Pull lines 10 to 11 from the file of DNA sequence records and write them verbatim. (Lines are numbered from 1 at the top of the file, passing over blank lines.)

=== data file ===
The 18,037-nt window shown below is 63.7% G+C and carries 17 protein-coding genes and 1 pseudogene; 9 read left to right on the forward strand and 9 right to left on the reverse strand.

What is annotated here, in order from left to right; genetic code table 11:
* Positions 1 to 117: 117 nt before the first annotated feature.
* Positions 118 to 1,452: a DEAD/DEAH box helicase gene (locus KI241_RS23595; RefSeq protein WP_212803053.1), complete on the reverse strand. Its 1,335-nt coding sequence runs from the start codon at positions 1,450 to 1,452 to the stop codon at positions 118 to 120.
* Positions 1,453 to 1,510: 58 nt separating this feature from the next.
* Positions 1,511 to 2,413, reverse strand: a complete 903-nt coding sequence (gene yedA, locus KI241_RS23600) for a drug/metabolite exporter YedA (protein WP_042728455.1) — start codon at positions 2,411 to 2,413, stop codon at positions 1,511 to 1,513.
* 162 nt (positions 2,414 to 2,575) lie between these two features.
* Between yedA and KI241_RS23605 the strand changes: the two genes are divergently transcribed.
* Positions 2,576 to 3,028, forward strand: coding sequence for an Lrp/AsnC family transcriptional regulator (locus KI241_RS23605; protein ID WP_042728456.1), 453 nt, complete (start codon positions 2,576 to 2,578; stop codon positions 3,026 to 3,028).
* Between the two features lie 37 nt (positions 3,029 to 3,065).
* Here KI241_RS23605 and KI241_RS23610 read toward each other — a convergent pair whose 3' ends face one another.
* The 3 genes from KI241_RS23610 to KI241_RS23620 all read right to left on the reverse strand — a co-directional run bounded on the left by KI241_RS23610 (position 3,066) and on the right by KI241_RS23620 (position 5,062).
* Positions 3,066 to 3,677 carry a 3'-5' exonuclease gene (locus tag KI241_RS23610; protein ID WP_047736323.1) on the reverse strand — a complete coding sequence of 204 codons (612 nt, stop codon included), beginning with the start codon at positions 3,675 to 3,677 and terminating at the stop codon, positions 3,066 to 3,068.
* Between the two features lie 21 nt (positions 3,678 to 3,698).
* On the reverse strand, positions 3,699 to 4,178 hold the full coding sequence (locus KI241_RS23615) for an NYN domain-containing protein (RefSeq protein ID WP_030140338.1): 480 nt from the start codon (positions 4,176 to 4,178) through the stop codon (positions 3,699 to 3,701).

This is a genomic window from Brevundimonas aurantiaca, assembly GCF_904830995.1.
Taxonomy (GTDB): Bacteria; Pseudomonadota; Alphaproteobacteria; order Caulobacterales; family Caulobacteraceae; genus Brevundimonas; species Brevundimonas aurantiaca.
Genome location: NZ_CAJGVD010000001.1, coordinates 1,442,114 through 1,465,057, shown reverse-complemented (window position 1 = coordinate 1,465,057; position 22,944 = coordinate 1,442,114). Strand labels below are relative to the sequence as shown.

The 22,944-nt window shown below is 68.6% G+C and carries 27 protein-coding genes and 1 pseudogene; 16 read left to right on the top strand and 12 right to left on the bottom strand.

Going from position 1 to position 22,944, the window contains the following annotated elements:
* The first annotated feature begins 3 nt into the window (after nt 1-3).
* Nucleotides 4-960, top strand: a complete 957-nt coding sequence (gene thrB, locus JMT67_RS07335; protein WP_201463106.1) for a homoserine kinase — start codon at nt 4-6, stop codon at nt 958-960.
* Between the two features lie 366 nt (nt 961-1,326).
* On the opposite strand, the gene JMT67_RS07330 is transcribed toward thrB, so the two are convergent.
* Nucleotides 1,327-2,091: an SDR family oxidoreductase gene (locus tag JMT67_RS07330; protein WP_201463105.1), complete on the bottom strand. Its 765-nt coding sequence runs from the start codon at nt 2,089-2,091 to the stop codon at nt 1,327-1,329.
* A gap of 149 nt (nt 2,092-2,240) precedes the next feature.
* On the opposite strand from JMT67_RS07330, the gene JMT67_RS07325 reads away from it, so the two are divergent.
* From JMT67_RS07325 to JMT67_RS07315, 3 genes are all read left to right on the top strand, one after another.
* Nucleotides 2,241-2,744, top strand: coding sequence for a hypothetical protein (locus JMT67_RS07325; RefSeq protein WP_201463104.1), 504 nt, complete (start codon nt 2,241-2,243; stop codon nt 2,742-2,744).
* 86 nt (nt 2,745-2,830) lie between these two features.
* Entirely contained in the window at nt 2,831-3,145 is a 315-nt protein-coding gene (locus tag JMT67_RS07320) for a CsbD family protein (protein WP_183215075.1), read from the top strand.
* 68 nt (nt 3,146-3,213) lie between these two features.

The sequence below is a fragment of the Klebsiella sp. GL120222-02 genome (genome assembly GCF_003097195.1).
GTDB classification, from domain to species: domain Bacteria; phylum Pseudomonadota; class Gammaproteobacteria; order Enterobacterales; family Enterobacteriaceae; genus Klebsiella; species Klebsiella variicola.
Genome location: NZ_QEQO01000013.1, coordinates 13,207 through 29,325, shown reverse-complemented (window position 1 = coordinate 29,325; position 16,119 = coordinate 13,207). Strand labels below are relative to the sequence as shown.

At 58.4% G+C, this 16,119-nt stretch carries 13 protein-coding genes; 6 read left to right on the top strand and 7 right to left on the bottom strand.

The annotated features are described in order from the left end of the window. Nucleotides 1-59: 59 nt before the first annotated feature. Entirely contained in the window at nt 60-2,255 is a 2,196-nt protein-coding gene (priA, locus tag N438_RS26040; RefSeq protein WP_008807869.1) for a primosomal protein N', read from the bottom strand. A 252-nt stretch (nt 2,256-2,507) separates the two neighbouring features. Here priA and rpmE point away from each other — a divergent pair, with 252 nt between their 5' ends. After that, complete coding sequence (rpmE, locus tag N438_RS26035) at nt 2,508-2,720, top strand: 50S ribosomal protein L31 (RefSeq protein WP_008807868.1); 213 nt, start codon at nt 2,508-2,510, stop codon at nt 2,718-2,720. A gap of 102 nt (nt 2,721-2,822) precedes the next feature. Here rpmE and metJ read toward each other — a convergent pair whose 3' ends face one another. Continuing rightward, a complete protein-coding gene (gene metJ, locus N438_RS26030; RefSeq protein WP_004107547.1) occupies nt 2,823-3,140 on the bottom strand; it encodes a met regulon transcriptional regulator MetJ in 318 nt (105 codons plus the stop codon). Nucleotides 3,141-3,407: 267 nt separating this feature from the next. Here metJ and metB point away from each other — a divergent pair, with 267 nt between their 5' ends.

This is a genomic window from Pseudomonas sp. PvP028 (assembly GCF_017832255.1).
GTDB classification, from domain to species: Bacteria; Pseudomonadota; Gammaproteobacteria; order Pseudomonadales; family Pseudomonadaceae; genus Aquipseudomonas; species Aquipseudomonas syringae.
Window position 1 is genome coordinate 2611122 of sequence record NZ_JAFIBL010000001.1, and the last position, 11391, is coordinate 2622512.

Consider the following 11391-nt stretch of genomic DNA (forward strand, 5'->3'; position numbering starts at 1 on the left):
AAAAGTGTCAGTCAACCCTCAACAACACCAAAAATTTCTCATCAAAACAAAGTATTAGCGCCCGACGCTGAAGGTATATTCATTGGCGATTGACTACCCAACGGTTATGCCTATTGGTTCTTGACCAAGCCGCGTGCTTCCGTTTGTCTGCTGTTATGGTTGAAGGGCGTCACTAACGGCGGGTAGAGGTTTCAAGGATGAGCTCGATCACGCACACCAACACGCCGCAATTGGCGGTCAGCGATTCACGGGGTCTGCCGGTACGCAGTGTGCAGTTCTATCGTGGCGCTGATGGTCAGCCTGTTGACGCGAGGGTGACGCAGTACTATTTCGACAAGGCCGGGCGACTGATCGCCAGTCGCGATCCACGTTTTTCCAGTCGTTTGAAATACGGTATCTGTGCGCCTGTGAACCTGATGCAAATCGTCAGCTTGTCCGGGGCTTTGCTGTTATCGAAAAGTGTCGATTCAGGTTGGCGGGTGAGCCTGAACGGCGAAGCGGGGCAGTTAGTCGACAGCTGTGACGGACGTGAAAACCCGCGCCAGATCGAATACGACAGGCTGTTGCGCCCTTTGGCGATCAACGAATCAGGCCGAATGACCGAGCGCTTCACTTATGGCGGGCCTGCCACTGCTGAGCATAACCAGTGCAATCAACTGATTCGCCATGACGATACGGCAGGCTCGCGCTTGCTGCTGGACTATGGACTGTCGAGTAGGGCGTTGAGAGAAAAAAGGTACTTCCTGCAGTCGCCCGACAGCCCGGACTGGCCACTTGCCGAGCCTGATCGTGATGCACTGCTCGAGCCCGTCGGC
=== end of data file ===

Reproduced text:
* Between the two features lie 37 nt (positions 3,029 to 3,065).
* Here KI241_RS23605 and KI241_RS23610 read toward each other — a convergent pair whose 3' ends face one another.